Enriched environments hold promise for brain injury patients (11/17/2014)
As football players are learning, a violent blow to the head has the potential to cause mild to severe traumatic brain injury -- physical damage to the brain that can be debilitating, even fatal. The long-term effects run the gamut of human functioning, from trouble communicating to extensive cognitive and behavioral deterioration. To date, there is no effective medical or cognitive treatment for patients with traumatic brain injuries.
But a new study from Tel Aviv University researchers points to an "enriched environment" -- specially enhanced surroundings -- as a promising path for the rehabilitation of mild traumatic brain injury (mTBI) patients. The research, published in Behavioral Brain Research, was led by Prof. Chagi Pick of TAU's Sagol School of Neuroscience and Sackler Faculty of Medicine and conducted by a team of researchers from both TAU and TAU-affiliated Tel Aviv Sourasky Medical Center.
Mice move on up
The study, conducted on mice at a TAU laboratory, followed two groups of animals with minimal traumatic brain injury. The first group was kept in standard cages and maintained under routine conditions, while the second enjoyed "enriched environments," replete with sensory stimuli, open space, and plentiful opportunities to eat and exercise.
"A house may survive an earthquake, but up close you will see cracks in the walls. This is what may happen following traumatic brain injury," said Prof. Pick. "An MRI might determine that the brain looks normal, but fast forward two years and the patient, who was married and successful, is suddenly unemployed, divorced, and miserable -- without any awareness or understanding that new and lasting cognitive and emotional difficulties (including various degrees of amnesia, difficulty concentrating, depression, apathy, anxiety, and even a prominent personality change) emerged due to a car accident two years earlier.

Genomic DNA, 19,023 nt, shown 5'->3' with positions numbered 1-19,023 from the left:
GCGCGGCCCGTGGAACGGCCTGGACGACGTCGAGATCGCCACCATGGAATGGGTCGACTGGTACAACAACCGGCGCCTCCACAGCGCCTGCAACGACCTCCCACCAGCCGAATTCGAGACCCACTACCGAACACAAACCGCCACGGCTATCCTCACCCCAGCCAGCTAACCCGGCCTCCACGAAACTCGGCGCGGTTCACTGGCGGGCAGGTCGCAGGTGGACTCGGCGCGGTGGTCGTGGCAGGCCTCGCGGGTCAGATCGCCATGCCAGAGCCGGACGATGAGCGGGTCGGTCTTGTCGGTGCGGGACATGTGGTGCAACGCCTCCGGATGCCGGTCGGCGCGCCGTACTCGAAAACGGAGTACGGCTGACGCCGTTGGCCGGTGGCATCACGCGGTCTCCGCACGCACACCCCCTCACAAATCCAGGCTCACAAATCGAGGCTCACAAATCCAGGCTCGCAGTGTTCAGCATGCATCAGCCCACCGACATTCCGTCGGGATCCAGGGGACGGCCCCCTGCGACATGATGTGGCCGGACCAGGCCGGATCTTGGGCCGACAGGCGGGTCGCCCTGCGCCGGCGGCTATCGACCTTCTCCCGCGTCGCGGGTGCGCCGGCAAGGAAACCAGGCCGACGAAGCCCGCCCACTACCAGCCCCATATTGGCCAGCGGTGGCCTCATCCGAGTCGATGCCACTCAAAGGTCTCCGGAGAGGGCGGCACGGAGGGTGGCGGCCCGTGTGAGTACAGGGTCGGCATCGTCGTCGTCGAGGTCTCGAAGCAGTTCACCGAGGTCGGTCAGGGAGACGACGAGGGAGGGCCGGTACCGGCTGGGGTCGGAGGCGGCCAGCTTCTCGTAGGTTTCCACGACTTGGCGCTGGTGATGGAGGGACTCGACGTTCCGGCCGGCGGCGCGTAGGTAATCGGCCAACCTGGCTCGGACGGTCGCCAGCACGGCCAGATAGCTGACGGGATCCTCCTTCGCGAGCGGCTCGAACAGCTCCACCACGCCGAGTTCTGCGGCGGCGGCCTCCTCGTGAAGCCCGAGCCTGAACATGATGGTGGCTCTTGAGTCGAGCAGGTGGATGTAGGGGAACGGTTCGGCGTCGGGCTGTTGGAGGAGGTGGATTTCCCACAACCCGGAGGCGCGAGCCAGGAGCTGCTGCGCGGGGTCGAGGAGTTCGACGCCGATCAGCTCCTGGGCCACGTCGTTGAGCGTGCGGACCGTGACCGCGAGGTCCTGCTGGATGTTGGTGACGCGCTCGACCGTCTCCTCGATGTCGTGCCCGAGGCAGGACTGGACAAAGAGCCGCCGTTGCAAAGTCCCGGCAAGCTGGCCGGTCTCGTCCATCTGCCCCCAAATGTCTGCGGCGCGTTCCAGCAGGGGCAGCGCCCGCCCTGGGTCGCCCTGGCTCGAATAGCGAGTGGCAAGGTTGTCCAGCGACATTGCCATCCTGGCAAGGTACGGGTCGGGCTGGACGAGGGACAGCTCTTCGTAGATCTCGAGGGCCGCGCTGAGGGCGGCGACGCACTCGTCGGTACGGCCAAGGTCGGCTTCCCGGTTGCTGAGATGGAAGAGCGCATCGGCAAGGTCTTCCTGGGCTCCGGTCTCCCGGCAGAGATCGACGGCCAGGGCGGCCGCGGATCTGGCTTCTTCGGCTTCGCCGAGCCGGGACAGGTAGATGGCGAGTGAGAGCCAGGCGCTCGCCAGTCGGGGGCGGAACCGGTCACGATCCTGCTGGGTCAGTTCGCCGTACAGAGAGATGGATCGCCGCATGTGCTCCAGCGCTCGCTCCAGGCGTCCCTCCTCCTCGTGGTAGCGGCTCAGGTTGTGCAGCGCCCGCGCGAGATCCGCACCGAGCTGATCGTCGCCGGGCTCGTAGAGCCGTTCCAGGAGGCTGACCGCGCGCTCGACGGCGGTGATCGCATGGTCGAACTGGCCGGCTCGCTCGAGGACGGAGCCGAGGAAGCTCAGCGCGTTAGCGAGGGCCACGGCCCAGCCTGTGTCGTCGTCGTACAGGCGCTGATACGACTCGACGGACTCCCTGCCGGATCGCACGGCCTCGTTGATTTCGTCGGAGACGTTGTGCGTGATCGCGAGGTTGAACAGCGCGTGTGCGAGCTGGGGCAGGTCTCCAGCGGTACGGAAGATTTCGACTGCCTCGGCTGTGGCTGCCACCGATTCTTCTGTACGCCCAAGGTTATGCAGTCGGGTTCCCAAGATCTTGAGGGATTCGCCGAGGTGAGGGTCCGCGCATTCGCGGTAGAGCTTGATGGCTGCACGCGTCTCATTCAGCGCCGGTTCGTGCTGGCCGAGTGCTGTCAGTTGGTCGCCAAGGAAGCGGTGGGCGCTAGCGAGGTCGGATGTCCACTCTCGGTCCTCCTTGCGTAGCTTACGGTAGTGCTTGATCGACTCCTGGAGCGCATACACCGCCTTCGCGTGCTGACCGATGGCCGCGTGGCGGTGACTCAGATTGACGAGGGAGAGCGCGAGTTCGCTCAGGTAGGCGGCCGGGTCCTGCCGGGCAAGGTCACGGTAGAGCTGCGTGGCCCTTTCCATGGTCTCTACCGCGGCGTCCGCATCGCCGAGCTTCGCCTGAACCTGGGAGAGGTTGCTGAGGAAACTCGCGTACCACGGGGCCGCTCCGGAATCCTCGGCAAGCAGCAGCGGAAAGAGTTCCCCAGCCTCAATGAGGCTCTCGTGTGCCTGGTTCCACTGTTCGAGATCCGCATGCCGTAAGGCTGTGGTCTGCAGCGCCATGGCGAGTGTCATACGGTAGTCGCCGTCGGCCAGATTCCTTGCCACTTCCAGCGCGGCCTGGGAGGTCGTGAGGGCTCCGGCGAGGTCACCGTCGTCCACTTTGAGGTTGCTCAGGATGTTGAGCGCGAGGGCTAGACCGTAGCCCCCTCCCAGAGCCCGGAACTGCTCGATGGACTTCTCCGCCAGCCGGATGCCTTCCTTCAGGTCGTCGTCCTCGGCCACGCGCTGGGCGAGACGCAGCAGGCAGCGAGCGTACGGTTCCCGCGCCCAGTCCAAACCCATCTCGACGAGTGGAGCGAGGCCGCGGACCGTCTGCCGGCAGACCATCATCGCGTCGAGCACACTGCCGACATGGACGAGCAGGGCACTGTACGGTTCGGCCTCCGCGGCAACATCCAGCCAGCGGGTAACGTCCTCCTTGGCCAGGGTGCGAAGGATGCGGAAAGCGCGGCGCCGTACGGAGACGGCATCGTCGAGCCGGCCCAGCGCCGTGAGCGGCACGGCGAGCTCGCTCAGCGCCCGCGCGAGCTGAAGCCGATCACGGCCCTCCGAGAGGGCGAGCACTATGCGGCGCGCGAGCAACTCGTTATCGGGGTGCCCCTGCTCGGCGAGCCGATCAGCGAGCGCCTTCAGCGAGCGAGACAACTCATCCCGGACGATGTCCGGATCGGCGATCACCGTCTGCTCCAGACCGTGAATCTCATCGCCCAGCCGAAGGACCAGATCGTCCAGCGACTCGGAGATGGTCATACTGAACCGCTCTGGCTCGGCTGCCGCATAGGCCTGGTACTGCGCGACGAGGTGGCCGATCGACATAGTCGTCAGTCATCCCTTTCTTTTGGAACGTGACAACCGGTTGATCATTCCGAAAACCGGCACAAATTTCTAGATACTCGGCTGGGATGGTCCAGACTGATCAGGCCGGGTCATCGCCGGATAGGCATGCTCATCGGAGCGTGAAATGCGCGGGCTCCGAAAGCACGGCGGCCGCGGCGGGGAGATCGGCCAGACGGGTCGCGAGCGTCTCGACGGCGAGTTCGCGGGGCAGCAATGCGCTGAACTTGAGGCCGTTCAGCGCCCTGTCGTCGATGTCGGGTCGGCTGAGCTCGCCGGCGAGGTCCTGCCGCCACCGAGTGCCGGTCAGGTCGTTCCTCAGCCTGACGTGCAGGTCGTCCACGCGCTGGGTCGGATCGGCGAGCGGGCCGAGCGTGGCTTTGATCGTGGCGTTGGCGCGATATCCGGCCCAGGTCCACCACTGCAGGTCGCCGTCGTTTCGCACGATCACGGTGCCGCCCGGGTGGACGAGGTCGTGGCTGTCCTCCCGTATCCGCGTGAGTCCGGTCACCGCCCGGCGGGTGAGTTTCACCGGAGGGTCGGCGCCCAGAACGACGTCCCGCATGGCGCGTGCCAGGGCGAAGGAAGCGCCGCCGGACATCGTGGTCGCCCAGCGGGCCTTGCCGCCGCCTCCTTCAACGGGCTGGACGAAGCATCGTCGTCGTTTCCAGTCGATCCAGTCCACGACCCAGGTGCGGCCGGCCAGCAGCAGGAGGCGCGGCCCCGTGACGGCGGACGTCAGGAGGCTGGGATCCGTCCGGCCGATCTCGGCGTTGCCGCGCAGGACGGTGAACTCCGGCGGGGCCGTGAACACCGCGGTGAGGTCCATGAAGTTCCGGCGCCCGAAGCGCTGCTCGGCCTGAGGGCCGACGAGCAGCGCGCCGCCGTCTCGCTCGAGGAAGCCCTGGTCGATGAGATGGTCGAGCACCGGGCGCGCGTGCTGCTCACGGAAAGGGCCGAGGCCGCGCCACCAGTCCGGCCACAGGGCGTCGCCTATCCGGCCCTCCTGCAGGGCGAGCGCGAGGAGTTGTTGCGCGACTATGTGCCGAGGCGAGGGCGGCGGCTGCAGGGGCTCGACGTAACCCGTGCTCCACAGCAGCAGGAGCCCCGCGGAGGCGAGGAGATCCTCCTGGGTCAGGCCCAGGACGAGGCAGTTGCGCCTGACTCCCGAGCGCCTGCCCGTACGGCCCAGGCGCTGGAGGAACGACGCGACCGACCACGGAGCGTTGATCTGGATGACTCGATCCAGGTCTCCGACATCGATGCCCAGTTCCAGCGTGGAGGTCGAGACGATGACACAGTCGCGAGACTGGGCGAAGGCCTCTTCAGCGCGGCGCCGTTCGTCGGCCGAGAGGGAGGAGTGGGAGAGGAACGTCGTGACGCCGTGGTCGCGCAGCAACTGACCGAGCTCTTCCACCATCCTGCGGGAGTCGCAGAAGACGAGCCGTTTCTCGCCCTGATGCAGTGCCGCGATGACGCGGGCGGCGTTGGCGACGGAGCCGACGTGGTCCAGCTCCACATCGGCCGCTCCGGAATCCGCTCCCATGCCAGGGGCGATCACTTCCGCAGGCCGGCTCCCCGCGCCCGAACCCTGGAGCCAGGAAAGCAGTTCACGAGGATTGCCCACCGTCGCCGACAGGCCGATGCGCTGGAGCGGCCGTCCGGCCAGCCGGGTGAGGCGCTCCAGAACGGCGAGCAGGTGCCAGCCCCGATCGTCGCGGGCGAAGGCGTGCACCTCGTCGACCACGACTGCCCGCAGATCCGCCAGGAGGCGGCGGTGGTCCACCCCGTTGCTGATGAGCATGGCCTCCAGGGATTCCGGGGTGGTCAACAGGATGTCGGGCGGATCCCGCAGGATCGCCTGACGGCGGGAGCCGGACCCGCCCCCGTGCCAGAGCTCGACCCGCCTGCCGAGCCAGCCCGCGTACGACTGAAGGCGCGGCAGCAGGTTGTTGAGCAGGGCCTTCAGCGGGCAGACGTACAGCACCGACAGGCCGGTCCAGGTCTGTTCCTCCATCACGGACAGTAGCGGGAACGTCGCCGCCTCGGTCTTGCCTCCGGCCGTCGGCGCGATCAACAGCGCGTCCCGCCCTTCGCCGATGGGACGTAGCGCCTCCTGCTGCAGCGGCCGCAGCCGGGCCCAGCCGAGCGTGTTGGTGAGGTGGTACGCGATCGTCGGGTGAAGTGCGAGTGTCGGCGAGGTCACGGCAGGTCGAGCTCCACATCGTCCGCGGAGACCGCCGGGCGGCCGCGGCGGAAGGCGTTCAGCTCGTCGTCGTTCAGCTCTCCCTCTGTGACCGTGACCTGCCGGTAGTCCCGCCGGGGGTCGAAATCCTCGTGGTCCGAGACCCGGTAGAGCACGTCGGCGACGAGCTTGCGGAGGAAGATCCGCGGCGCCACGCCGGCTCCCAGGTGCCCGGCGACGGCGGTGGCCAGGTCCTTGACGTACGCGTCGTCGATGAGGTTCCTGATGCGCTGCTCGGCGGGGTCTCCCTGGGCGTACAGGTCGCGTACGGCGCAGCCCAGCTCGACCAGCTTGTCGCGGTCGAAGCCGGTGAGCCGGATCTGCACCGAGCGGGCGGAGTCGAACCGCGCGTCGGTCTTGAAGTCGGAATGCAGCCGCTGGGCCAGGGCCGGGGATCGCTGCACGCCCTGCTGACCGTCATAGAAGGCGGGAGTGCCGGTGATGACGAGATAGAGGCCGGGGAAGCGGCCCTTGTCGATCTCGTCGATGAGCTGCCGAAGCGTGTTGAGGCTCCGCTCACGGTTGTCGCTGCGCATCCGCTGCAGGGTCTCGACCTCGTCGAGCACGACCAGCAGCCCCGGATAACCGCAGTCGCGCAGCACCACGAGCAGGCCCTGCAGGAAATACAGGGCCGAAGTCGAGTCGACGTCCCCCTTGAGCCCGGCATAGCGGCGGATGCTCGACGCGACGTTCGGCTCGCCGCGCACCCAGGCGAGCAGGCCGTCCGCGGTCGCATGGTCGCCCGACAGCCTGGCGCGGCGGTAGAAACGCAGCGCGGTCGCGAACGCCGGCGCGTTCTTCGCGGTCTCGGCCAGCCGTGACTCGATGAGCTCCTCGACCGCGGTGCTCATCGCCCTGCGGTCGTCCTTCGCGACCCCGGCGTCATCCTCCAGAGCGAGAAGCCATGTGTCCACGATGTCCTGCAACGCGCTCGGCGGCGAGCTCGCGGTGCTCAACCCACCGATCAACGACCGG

"Doctors in the emergency room harness the Glasgow Coma Scale to assess the extent of brain trauma in incoming patients -- from a child who falls off the bed to a victim of a major accident," Prof. Pick continued. "In the majority of cases, doctors determine minimal damage according to the symptoms that appear over a very short period of monitoring -- just 30 minutes. In 85% of cases, this is accurate, but in 15% of cases, a cascade of serious damage has just begun, and we don't really know why. But this is what we are trying to figure out."
An environment of riches
According to the study, an "enriched environment" may play a critical role in brain regulation, behavior, and physiology. Using a model of minimal TBI in mice, the team evaluated the effect of transition to an enriched environment on behavioral and cognitive parameters. Using the Novel Object Recognition task, in which mice exhibit different levels of curiosity about new objects placed in their cages, and run different mazes to establish navigation abilities, the researchers sought to determine the mice's level of functioning in standard cages versus enriched environments -- cages with additional stimuli, running wheels, plenty of food, open space, and water. The mice exposed to an enriched environment showed a marked improvement in recovery from brain injuries.
"We have shown that just six weeks in an enriched environment can help animals recover from cognitive dysfunctions after traumatic brain injury," said Prof. Pick. "Possible clinical implications indicate the importance of adapting elements of enriched environments to humans, such as prolonged and intensive physical activity, possibly combined with intensive cognitive stimulation. Through proper exercise, stimuli, and diet, we can improve a patient's condition. No one is promising a cure, but now we have evidence that this can help."
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Note: This story has been adapted from a news release issued by the American Friends of Tel Aviv University